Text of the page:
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Subcutaneous Insulin in the Treatment of Diabetic Ketoacidosis in the Pediatric Population

13 August 2016


Background: Diabetic ketoacidosis or DKA is an acute and fatal disease that is highly prevalent in the pediatric population. The current gold standard of treatment is continuous intravenous regular insulin (CIRI), which requires admission to the intensive care unit (ICU) and is a substantial cost to the patient. Alternate routes of insulin administration, such as subcutaneous (SQ) insulin, do not require ICU admission. If SQ insulin is found to be safe and efficacious for the treatment of DKA, this treatment modality could replace continuous IV regular insulin, and therefore decrease the need for ICU admission and cost of stay.

Methods: An exhaustive search of available medical literature was performed using MEDLINE – Ovid, MEDLINE - PubMed, Web of Science, Google Scholar, and CINAHL. Keywords included: diabetic ketoacidosis or DKA, subcutaneous insulin, intravenous insulin, and pediatric. Eligible studies were assessed using the GRADE criteria.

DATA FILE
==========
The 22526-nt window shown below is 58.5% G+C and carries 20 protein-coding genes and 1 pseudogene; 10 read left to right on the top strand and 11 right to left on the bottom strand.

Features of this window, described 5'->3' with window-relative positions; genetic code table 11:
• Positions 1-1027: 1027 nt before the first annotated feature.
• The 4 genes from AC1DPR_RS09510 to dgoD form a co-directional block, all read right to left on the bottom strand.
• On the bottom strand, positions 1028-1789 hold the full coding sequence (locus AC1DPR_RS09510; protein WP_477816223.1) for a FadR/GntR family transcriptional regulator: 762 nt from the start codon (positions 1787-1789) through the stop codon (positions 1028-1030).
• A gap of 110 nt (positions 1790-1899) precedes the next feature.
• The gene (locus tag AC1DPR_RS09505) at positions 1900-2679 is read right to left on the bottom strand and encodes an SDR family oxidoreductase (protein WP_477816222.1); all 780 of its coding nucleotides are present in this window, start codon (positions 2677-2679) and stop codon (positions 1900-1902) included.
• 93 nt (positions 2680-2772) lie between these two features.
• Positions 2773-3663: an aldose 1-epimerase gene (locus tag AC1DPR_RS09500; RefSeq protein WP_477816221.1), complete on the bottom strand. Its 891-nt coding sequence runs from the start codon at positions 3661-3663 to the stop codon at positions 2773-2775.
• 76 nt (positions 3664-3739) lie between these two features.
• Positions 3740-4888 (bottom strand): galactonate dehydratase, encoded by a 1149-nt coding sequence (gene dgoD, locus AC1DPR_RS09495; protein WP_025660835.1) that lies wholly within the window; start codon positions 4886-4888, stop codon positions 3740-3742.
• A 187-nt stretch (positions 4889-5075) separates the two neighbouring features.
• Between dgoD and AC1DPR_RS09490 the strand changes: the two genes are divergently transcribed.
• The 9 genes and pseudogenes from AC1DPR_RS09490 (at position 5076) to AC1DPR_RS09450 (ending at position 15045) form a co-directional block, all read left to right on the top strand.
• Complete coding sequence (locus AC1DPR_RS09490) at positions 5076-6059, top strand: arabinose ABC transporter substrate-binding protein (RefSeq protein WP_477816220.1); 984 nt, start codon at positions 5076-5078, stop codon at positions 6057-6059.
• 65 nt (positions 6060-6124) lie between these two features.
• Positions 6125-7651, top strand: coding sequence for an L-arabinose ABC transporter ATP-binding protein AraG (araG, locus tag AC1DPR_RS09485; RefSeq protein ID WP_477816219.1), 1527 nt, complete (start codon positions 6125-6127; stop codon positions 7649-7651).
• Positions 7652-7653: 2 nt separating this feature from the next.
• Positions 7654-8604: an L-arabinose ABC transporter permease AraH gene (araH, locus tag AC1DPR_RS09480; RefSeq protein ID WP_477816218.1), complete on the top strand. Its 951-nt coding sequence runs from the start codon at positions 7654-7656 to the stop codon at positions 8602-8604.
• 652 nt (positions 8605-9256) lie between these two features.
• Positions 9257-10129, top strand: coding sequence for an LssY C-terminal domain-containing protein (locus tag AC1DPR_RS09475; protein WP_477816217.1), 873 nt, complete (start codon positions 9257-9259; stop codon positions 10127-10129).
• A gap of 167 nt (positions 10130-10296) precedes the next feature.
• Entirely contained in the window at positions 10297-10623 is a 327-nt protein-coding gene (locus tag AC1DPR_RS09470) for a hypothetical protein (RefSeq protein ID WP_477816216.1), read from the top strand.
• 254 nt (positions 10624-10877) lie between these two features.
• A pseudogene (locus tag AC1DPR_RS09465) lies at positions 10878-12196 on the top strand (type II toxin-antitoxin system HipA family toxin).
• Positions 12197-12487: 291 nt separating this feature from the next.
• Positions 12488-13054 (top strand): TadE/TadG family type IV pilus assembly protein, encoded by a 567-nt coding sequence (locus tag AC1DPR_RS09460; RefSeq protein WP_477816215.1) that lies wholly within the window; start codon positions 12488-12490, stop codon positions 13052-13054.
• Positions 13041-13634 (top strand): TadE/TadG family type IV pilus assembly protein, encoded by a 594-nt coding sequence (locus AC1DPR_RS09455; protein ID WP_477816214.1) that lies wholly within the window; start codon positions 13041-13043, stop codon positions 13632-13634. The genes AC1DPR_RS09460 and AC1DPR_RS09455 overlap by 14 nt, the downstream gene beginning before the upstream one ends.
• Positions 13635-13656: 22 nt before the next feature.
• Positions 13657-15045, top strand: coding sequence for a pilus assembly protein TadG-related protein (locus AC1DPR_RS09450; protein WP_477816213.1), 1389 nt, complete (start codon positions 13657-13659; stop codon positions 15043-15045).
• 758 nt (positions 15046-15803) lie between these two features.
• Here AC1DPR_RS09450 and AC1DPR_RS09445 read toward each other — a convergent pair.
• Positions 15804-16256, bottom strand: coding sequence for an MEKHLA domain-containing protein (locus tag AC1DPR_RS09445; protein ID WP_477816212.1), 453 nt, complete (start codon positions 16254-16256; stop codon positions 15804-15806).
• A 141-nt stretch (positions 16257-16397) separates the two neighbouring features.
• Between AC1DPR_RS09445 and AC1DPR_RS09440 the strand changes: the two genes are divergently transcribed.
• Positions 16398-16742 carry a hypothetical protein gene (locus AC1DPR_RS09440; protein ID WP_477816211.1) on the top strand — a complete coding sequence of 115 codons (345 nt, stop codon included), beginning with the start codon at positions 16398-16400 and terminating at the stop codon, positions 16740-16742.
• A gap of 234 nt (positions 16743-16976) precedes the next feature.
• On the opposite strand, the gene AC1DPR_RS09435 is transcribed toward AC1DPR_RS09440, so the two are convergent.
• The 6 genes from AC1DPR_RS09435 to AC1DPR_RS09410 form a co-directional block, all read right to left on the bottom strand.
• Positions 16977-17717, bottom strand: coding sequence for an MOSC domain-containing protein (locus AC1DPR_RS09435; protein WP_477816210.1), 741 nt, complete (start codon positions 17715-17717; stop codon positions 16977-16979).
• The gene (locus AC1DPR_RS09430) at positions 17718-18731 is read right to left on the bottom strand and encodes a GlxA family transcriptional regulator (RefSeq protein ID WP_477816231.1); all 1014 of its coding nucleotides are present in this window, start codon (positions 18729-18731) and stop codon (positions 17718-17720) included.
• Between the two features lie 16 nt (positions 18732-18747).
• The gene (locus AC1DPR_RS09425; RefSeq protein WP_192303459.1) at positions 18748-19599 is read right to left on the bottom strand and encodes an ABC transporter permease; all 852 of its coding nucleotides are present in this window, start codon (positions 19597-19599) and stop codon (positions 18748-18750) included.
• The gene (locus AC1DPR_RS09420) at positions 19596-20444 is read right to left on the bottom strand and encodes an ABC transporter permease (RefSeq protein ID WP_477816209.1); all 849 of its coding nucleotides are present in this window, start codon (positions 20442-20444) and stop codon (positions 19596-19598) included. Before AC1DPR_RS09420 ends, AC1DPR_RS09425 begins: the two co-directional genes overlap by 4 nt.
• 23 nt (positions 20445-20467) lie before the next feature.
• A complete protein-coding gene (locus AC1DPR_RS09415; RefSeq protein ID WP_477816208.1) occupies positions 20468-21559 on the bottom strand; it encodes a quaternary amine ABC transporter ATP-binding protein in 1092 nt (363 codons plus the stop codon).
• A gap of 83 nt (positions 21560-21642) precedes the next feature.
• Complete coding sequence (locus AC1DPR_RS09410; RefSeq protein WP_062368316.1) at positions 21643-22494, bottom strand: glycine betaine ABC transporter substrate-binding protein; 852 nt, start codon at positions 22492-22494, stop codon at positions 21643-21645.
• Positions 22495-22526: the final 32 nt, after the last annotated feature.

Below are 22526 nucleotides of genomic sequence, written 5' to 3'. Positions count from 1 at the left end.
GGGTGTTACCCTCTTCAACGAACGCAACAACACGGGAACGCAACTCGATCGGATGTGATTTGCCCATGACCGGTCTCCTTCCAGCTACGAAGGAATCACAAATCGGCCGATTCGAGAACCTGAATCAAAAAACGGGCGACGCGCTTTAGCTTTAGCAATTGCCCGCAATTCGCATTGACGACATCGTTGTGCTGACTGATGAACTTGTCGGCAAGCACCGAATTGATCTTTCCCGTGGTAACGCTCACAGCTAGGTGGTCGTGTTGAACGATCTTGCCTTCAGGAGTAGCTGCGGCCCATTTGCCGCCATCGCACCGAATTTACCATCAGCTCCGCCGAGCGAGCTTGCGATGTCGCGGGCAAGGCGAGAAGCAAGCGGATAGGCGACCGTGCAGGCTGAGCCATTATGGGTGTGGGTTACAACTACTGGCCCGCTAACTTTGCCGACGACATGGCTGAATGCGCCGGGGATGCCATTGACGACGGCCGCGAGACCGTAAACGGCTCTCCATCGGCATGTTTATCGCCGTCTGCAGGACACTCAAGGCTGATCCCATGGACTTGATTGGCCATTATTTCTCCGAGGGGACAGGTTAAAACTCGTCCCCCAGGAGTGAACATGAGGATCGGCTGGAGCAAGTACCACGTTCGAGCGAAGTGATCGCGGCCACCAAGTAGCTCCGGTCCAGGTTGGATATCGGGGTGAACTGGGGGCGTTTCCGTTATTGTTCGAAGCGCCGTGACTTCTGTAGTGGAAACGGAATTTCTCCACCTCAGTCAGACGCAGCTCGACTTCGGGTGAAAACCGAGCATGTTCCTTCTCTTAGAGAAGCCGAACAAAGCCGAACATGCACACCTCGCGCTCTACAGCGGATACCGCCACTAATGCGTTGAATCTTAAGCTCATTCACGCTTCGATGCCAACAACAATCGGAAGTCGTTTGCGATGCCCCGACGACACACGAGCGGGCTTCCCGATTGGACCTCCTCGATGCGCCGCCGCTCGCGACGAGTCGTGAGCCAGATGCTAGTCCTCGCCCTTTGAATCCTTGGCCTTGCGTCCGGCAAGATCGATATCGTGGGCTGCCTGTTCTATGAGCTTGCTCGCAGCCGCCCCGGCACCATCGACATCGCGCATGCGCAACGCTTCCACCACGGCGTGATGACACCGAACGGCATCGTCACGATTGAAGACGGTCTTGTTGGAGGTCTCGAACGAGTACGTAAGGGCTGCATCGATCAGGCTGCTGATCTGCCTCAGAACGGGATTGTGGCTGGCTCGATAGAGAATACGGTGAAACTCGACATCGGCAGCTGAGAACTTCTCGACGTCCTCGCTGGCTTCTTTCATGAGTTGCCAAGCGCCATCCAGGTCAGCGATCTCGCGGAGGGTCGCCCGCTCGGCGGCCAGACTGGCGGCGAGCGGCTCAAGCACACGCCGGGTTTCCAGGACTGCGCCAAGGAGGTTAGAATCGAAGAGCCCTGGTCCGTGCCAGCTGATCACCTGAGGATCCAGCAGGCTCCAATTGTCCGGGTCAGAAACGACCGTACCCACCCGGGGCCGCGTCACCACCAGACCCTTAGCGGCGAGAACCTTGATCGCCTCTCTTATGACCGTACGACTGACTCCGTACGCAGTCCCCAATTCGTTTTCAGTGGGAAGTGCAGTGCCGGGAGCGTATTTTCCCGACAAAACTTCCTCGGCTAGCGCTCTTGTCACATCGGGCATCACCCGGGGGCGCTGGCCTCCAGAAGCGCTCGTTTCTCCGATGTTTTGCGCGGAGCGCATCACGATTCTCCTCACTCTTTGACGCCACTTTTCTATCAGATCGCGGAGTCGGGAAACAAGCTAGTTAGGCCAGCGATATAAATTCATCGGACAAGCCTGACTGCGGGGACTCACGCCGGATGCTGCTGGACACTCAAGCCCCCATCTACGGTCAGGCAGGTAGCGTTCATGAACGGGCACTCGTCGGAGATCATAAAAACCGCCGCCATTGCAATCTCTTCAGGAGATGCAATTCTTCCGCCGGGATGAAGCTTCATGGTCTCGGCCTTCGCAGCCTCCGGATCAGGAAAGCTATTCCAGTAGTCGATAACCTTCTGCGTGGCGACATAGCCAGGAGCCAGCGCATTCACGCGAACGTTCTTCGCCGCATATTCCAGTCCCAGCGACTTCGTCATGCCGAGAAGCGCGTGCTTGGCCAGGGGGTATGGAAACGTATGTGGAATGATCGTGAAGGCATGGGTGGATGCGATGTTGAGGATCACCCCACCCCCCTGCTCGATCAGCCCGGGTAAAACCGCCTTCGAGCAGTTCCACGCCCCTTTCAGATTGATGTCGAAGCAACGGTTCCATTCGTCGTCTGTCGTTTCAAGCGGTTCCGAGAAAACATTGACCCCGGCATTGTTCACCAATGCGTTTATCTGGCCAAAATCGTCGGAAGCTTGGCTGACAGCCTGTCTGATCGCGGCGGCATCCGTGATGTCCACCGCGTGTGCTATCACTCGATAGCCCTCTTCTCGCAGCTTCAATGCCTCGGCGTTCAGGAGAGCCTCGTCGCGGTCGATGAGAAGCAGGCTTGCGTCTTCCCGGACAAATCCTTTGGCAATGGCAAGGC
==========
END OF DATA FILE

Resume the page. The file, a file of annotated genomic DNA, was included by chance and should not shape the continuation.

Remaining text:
Results: Two articles met inclusion criteria and were included for this systematic review. One study was a retrospective chart review and the other a randomized controlled clinical trial. The retrospective chart review looked at 76 instances of DKA and found that median time to DKA resolution was 10.3 hours using SQ insulin. The controlled clinical trial randomly assigned 30 patients to receive CIRI and 30 patients to receive SQ insulin. Patients receiving SQ insulin took up to 6 hours longer to achieve full DKA resolution as compared to the CIRI group. However, in both studies, patients that were treated with SQ insulin experienced no increase in adverse outcomes including hypokalemia, hypoglycemia, cerebral edema, or death.

Conclusion: Subcutaneous insulin, regular or fast acting, can be used as a safe and effective treatment of DKA in pediatric patients. Providers should consider administration of SQ insulin every 4 hours if using regular insulin and every 2 hours if using fast-acting insulin analogs until DKA resolution.

Keywords: Diabetic ketoacidosis, subcutaneous insulin, and pediatric patients


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